• Turner's single in the third inning scored Taylor to make it a 3-0 Dodgers lead. It was Turner's 12th RBI in eight playoff games, tying Davey Lopes (1978) for the second most in a single postseason in Dodgers history. Dusty Baker has the record, with 13 in '77.
• Cody Bellinger went 3-for-5 with a double, making him the youngest Dodgers player to record a three-hit postseason game, at 22 years and 98 days old.
• The Dodgers became the ninth team to clinch an LCS with at least 11 runs scored and just the third to do so with at least a 10-run margin of victory. Only the 2011 Rangers (15-5 vs. Tigers), 1996 Braves (15-0 vs. Cardinals) and '74 Dodgers (12-1 vs. Pirates) had punched their World Series ticket in such emphatic fashion. The Dodgers' 10-run margin of victory was second highest for a road team in any postseason clincher, behind only the 1934 Cardinals, who beat the Tigers, 11-0, in Detroit in Game 7 of the World Series.
Kershaw, bullpen get the job done
• Starting a potential postseason series-clinching game for the second time in his career, Kershaw held the Cubs to one run on three hits over six innings, with one walk and five strikeouts. Combined with the Dodgers' win over the Braves in Game 4 of the 2013 NLDS -- in which Kershaw got a no-decision -- he now has allowed just one earned run over 12 innings in clinchers.
• The only tally against Kershaw came on Kristopher Bryant's fourth-inning solo homer. In three starts this postseason, the lefty has allowed all his runs via the homer (seven runs on six total big flies).
• Kershaw is the fifth starting pitcher in Dodgers history to earn a win in an NLCS clincher, and his came 36 years to the day after Fernando Valenzuela's in Game 5 of the 1981 NLCS against the Expos. Orel Hershiser ('88), Tommy John ('77) and Don Sutton ('74) are the others.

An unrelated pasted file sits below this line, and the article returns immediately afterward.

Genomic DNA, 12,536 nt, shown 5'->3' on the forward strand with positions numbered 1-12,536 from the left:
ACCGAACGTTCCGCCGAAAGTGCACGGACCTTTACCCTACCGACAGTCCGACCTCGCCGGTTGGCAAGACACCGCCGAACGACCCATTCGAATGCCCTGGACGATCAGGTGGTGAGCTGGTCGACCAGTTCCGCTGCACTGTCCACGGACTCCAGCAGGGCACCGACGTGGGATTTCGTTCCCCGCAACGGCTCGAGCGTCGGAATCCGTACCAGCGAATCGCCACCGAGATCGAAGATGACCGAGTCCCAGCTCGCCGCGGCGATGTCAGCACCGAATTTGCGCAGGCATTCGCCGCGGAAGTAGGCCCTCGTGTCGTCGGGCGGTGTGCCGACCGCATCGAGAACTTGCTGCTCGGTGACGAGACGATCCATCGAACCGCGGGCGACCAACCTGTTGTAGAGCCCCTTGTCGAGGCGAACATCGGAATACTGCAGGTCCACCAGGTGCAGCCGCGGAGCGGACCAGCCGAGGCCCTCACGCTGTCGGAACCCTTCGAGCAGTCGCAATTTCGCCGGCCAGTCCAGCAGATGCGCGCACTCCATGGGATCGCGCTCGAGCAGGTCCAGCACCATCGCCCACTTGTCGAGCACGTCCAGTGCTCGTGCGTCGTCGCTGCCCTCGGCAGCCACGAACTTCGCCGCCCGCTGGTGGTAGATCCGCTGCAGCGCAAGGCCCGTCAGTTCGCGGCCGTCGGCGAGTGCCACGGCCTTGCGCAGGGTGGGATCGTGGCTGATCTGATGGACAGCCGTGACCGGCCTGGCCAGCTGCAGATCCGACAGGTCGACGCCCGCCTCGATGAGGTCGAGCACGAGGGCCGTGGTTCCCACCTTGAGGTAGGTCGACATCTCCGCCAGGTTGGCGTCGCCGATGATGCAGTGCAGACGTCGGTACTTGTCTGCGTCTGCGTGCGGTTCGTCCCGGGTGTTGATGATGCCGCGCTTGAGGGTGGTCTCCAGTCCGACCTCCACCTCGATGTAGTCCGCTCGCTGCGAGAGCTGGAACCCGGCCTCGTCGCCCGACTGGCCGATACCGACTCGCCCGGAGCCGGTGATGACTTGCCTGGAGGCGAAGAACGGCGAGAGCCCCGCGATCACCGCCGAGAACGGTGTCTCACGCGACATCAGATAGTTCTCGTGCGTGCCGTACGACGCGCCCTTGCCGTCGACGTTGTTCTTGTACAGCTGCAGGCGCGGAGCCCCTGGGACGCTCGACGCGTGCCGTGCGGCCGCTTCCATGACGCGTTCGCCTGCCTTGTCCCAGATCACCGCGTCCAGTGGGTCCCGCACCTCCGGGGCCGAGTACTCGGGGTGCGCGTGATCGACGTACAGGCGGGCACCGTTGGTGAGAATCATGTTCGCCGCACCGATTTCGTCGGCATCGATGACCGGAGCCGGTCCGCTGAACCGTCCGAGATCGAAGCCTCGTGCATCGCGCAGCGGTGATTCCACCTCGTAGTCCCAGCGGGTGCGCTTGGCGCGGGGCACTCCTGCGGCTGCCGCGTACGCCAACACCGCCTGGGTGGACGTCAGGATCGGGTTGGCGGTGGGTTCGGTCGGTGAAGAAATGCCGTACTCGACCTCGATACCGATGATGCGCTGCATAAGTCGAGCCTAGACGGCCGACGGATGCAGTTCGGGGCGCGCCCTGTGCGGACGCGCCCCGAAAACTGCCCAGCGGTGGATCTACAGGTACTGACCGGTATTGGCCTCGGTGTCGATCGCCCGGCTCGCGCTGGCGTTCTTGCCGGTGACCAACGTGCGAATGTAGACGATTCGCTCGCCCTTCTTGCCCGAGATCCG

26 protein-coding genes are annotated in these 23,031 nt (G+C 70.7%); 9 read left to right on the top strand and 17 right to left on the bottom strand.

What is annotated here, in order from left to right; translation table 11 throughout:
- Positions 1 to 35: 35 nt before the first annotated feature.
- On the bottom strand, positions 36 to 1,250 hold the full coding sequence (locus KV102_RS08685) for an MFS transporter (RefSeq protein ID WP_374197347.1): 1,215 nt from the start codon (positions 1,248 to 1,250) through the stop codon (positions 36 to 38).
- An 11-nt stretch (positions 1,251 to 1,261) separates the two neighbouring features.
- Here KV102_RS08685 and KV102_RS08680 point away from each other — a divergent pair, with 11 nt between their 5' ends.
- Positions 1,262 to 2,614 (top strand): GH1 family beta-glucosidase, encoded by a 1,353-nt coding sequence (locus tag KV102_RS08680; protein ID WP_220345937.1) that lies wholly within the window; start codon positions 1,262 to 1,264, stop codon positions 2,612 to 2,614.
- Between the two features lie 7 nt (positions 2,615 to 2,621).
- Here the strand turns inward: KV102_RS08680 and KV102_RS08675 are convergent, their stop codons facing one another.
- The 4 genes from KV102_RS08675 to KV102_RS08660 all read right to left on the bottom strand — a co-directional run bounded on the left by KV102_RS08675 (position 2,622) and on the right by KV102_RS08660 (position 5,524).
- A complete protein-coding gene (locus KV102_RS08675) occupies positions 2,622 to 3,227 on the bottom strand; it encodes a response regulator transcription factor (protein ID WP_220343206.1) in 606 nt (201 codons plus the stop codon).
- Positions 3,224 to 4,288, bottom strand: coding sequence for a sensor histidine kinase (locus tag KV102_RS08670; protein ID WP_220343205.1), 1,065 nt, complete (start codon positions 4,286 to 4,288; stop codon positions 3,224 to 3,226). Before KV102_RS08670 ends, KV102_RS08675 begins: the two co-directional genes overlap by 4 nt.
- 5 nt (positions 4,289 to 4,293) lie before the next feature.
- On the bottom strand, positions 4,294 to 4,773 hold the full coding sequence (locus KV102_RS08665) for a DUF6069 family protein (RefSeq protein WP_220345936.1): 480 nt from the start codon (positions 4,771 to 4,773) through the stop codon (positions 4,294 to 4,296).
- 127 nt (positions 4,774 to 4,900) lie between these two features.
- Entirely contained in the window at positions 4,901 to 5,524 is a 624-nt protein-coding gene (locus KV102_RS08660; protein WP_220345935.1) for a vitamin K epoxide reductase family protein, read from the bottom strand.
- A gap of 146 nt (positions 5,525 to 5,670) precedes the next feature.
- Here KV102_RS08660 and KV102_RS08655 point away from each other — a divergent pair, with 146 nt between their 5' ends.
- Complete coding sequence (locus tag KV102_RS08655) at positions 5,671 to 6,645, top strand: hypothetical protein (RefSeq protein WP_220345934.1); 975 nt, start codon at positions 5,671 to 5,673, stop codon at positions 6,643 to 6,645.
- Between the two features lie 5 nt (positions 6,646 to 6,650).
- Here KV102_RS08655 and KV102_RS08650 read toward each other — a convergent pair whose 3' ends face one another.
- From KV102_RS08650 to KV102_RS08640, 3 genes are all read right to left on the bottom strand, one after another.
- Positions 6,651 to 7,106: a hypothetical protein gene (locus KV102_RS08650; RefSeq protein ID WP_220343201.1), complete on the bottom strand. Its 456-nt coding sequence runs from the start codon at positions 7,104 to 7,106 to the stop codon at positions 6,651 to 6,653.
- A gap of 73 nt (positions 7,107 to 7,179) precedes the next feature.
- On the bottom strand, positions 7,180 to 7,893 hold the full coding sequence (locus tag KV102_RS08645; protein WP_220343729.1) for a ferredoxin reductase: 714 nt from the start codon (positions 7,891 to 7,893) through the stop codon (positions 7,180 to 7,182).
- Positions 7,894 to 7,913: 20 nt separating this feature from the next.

• Once again, the Dodgers' bullpen blanked its opponent, as Kenta Maeda, Brandon Morrow and Kenley Jansen followed Kershaw with one scoreless inning apiece. In the NLCS, the Dodgers' bullpen fanned 22 out of 58 Cubs batters, allowing just four hits and one walk for a 0.00 ERA and a 0.29 WHIP.
That gives L.A. relievers 23 straight scoreless frames -- featuring 29 strikeouts and one walk -- going back to Game 2 of the NLDS. Overall this postseason, the Dodgers' bullpen has allowed three earned runs over 28 2/3 innings, with two walks and 32 K's.
Curtain closes on Cubs
• With Chicago out, MLB has not had a repeat World Series champion since the Yankees won three titles in a row from 1998-2000.
• Before Thursday, the Cubs had won five straight elimination games since the beginning of the 2016 postseason. Of 37 teams to face a 3-0 deficit in a best-of-seven series, they became just the seventh to force a Game 5.
• The Cubs have played 33 games over the last three postseasons. Quintana's start Thursday, when he lasted just two-plus innings, was the second shortest by a Cubs starter over that span. The only shorter Cubs postseason start since 2015 came from Jason Hammel in Game 4 of the NLCS that October.
The six earned runs Quintana allowed are the most by a Cubs starter in the postseason since Ted Lilly in Game 2 of the 2007 NLDS.
• The Cubs had one hitless at-bat with runners in scoring position on Thursday, which left them 1-for-31 in those situations over their last seven games.
• Outscored 28-8 in the series, the Cubs notched all of their runs via their seven homers. In four of the five games against the Dodgers, Chicago scored off one or more solo shots -- and nothing else. Previously, no team had put together more than two such games in a single postseason round. The 1983 Phillies are the only other team to have four games in an entire postseason in which all of their runs came via solo homers.
Andrew Simon is a research analyst for MLB.com. Follow him on Twitter @AndrewSimonMLB.